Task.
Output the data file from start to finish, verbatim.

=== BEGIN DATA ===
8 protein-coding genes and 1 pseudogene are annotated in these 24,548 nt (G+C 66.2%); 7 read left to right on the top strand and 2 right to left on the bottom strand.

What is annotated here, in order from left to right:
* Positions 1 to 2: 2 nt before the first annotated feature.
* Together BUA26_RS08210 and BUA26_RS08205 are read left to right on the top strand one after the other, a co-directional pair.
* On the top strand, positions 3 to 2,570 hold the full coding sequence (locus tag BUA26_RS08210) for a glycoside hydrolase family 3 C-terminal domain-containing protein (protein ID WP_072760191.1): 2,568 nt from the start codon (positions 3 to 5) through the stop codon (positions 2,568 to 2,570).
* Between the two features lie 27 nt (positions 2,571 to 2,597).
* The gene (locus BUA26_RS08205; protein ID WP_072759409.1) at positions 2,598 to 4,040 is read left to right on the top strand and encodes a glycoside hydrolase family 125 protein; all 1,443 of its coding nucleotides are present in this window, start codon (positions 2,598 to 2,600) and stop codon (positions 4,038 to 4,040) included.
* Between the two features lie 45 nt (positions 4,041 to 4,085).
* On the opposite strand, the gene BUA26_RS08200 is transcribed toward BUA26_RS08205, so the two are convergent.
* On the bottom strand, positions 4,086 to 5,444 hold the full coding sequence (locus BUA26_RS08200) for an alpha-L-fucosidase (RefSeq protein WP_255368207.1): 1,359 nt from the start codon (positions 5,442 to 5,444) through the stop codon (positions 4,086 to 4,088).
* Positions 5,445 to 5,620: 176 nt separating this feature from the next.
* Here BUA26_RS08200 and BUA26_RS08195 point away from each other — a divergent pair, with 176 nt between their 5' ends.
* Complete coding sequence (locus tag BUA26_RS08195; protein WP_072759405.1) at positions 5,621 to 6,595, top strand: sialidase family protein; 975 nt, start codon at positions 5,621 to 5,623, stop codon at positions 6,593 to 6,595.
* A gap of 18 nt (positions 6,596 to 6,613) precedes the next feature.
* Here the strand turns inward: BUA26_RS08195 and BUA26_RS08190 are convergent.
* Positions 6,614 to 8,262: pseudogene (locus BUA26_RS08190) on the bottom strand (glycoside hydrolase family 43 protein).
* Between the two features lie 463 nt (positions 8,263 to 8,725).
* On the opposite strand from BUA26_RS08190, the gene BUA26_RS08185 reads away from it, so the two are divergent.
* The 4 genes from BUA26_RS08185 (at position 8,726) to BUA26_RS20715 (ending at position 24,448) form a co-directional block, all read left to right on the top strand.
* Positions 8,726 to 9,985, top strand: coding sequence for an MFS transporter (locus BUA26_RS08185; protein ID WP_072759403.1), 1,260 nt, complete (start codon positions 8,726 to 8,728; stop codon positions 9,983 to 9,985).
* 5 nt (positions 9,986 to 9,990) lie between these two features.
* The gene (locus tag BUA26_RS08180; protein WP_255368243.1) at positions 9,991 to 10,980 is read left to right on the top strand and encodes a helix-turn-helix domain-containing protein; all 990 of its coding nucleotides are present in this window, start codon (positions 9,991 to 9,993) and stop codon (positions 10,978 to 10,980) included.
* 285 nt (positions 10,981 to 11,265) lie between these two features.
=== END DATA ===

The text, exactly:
8 protein-coding genes and 1 pseudogene are annotated in these 24,548 nt (G+C 66.2%); 7 read left to right on the top strand and 2 right to left on the bottom strand.

What is annotated here, in order from left to right:
* Positions 1 to 2: 2 nt before the first annotated feature.
* Together BUA26_RS08210 and BUA26_RS08205 are read left to right on the top strand one after the other, a co-directional pair.
* On the top strand, positions 3 to 2,570 hold the full coding sequence (locus tag BUA26_RS08210) for a glycoside hydrolase family 3 C-terminal domain-containing protein (protein ID WP_072760191.1): 2,568 nt from the start codon (positions 3 to 5) through the stop codon (positions 2,568 to 2,570).
* Between the two features lie 27 nt (positions 2,571 to 2,597).
* The gene (locus BUA26_RS08205; protein ID WP_072759409.1) at positions 2,598 to 4,040 is read left to right on the top strand and encodes a glycoside hydrolase family 125 protein; all 1,443 of its coding nucleotides are present in this window, start codon (positions 2,598 to 2,600) and stop codon (positions 4,038 to 4,040) included.
* Between the two features lie 45 nt (positions 4,041 to 4,085).
* On the opposite strand, the gene BUA26_RS08200 is transcribed toward BUA26_RS08205, so the two are convergent.
* On the bottom strand, positions 4,086 to 5,444 hold the full coding sequence (locus BUA26_RS08200) for an alpha-L-fucosidase (RefSeq protein WP_255368207.1): 1,359 nt from the start codon (positions 5,442 to 5,444) through the stop codon (positions 4,086 to 4,088).
* Positions 5,445 to 5,620: 176 nt separating this feature from the next.
* Here BUA26_RS08200 and BUA26_RS08195 point away from each other — a divergent pair, with 176 nt between their 5' ends.
* Complete coding sequence (locus tag BUA26_RS08195; protein WP_072759405.1) at positions 5,621 to 6,595, top strand: sialidase family protein; 975 nt, start codon at positions 5,621 to 5,623, stop codon at positions 6,593 to 6,595.
* A gap of 18 nt (positions 6,596 to 6,613) precedes the next feature.
* Here the strand turns inward: BUA26_RS08195 and BUA26_RS08190 are convergent.
* Positions 6,614 to 8,262: pseudogene (locus BUA26_RS08190) on the bottom strand (glycoside hydrolase family 43 protein).
* Between the two features lie 463 nt (positions 8,263 to 8,725).
* On the opposite strand from BUA26_RS08190, the gene BUA26_RS08185 reads away from it, so the two are divergent.
* The 4 genes from BUA26_RS08185 (at position 8,726) to BUA26_RS20715 (ending at position 24,448) form a co-directional block, all read left to right on the top strand.
* Positions 8,726 to 9,985, top strand: coding sequence for an MFS transporter (locus BUA26_RS08185; protein ID WP_072759403.1), 1,260 nt, complete (start codon positions 8,726 to 8,728; stop codon positions 9,983 to 9,985).
* 5 nt (positions 9,986 to 9,990) lie between these two features.
* The gene (locus tag BUA26_RS08180; protein WP_255368243.1) at positions 9,991 to 10,980 is read left to right on the top strand and encodes a helix-turn-helix domain-containing protein; all 990 of its coding nucleotides are present in this window, start codon (positions 9,991 to 9,993) and stop codon (positions 10,978 to 10,980) included.
* 285 nt (positions 10,981 to 11,265) lie between these two features.